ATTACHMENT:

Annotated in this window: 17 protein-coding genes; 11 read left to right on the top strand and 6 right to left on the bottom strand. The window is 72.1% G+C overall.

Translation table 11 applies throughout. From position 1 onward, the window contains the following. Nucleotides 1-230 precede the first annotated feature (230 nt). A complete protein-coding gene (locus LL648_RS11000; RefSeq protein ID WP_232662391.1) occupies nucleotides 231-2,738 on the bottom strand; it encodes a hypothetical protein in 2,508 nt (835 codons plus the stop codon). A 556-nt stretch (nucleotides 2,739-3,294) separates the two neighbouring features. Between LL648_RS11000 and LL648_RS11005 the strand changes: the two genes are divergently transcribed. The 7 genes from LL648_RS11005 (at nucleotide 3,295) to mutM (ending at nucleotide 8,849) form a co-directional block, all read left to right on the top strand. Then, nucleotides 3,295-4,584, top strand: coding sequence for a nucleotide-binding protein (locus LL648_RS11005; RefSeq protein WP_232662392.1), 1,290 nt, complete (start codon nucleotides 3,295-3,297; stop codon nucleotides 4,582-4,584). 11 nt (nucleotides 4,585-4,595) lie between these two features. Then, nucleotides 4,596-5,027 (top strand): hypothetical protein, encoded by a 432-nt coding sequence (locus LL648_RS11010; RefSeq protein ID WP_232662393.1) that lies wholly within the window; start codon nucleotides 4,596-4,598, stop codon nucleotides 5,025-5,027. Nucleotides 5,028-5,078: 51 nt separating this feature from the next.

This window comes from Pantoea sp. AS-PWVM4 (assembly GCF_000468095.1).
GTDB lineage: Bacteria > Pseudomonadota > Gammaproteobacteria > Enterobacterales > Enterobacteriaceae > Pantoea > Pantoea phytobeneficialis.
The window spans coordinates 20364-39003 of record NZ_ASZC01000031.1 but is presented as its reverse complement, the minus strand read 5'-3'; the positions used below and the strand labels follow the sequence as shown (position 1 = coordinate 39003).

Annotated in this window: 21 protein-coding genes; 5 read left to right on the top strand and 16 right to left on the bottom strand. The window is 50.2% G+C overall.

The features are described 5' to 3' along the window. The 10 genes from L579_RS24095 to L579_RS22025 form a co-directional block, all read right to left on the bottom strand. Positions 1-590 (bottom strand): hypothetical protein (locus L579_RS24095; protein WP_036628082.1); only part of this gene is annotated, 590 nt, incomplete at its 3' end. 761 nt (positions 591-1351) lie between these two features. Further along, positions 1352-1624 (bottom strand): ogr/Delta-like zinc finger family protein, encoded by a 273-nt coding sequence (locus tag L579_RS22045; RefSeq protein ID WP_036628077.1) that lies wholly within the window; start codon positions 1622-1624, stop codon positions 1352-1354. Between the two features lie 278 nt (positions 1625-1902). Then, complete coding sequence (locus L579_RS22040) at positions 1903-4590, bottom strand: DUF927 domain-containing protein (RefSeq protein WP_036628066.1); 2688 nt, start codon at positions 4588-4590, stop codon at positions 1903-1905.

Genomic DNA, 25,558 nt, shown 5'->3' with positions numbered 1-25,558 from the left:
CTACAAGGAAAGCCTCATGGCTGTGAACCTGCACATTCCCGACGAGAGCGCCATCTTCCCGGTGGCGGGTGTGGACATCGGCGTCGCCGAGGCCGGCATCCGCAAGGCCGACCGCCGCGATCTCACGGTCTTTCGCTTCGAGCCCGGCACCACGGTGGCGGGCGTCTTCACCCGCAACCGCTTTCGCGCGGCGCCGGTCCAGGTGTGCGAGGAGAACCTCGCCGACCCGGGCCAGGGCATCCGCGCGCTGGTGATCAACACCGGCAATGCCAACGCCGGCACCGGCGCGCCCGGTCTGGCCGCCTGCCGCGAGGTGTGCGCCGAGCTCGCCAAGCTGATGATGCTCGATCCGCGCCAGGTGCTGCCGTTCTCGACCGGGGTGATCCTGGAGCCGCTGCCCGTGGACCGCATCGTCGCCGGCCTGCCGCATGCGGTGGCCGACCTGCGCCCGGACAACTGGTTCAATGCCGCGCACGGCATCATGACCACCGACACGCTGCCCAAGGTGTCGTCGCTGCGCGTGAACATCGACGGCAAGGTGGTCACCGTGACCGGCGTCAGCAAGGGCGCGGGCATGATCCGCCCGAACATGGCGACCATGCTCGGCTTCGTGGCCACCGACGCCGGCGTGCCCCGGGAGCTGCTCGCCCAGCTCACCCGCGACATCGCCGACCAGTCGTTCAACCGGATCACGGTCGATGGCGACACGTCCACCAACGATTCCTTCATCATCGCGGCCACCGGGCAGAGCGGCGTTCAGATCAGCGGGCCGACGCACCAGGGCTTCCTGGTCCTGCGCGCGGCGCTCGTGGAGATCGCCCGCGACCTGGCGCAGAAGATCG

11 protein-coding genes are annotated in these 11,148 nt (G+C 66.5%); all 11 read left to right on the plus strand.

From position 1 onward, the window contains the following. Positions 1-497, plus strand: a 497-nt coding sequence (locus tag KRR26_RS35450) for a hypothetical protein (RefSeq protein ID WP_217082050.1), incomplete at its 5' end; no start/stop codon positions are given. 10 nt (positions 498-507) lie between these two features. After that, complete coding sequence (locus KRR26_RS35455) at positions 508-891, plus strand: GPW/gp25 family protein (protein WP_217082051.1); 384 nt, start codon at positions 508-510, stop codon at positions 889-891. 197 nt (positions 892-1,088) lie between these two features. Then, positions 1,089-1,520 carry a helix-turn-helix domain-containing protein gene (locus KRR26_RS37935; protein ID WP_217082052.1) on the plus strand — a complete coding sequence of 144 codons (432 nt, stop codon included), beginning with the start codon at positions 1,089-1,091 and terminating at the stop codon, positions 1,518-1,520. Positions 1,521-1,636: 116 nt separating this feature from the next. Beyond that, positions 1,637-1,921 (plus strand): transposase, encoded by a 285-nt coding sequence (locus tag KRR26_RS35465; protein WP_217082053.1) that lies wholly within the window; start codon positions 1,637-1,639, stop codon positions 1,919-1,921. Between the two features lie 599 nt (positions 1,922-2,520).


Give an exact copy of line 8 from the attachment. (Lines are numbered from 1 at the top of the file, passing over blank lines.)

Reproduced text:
Genomic DNA, 25,558 nt, shown 5'->3' with positions numbered 1-25,558 from the left: